Wednesday, May 27, 2009

I almost joined the Mile High Club for bloggers.

Man, I love to blog. I love it so much that after nearly a week away recently, I started fantasizing about what I would blog about the first time I was able to get back online again. Last night, I even had a dream about it. I do not find this in any way dysfunctional.

I have to confess to having mixed feelings, however, upon learning that AirTran, my airline of choice because of its high-quality travel accommodations, was set to become the first airline to offer WiFi during its flights (in a predictable move, Virgin America, Delta, and other airlines are following AirTran's lead). Soon, I thought with anxiety, there will be no respite from the onslaught of technology. Soon there will be no place in the country where internet access is not readily available.

That was what I was thinking on the flight out. By the time I boarded the plan to return to Boston, I needed a blogging fix. It was only the Cheapo McCheaperson in me that impeded my intentions. (Why pay $9.95 for something that, as Jon Stewart reminds us, is free?) Instead, I listened to what I believe is the best Bonnie "Prince" Billy album, "Master and Everyone", on my iPod.

We sure do worry, don't we, about the invasion of technology into the spaces of our everyday lives? We're nostalgic for the days of coffee and the morning paper in a breakfast nook. We miss books you could touch, music that scratched--or, if you're a little younger, warbled or skipped--we miss Must-See TV that everybody saw. Those were the things, we are wont to say, that made us a culture: that made us cohere.

And this isn't all. We still tend to think of engagement with media as a passive experience, akin to watching too much TV or spending all night trying for the high score in Pac-Man. (Interesting, by the way, how staying up all night reading a book, which is in many ways far more passive than playing a video game, doesn't get the same dismissive eye-roll--or maybe the time of scorn for engagement with the printed word has passed out of collective memory.)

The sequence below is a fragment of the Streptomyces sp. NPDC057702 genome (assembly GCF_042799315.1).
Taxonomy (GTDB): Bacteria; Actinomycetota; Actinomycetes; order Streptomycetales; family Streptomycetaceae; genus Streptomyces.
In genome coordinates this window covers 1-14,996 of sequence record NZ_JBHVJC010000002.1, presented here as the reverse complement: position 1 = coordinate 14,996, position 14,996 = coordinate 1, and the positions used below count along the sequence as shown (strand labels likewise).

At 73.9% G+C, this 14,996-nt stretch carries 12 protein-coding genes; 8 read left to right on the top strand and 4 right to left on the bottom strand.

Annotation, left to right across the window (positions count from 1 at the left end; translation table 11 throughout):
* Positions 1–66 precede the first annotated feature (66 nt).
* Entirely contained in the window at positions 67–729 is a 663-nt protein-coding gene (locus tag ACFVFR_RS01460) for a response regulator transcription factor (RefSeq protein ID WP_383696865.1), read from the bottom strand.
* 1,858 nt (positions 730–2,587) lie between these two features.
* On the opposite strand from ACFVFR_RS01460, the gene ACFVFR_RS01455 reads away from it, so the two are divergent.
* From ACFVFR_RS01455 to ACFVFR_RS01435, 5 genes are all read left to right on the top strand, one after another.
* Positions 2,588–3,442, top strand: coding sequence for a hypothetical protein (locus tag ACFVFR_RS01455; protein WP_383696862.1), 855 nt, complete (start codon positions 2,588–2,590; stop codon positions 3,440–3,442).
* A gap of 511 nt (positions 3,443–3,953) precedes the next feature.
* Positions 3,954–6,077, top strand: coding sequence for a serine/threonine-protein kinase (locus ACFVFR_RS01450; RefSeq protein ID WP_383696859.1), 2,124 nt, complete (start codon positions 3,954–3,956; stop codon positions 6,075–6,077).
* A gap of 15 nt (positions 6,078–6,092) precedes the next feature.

But a large portion--maybe even the entire portion--of engagement with new media is generative, civic, creative in nature. For all our anxiety over drowning in an ocean of stuff, it does appear that for people in possession with a certain set of dispositions, "getting online" is not drowning but waving.

Clay Shirky talks about the phenomenon of "cognitive surplus," moments of cultural shift so drastic that they rearranged our relationship to time, such that we had more cognitive energy than we had places to put it. Shirky says the sitcom was invented to handle this surplus and that during the industrial revolution, gin served this same purpose.

If Shirky is right in this, then he is also right that we are now finding ways to deploy our mental energies toward collaborative knowledge-building and collective meaning-making. What to some resembles watching hours on end of "Perfect Strangers" and "Full House" is actually something more akin to pitching, casting, and producing the shows themselves--no, even more than that, collaborating on reshaping the sitcom altogether. We don't yet know the outlines or boundaries of what the internet and social media will afford, and every time someone gets online our culture gets a brand new opportunity to edge a toe toward the outer limits.

Which is pretty neat, if you ask me.

No comments:


All content on this blog has been relocated to my new website, making edible playdough is hegemonic. Please visit and update your bookmarks!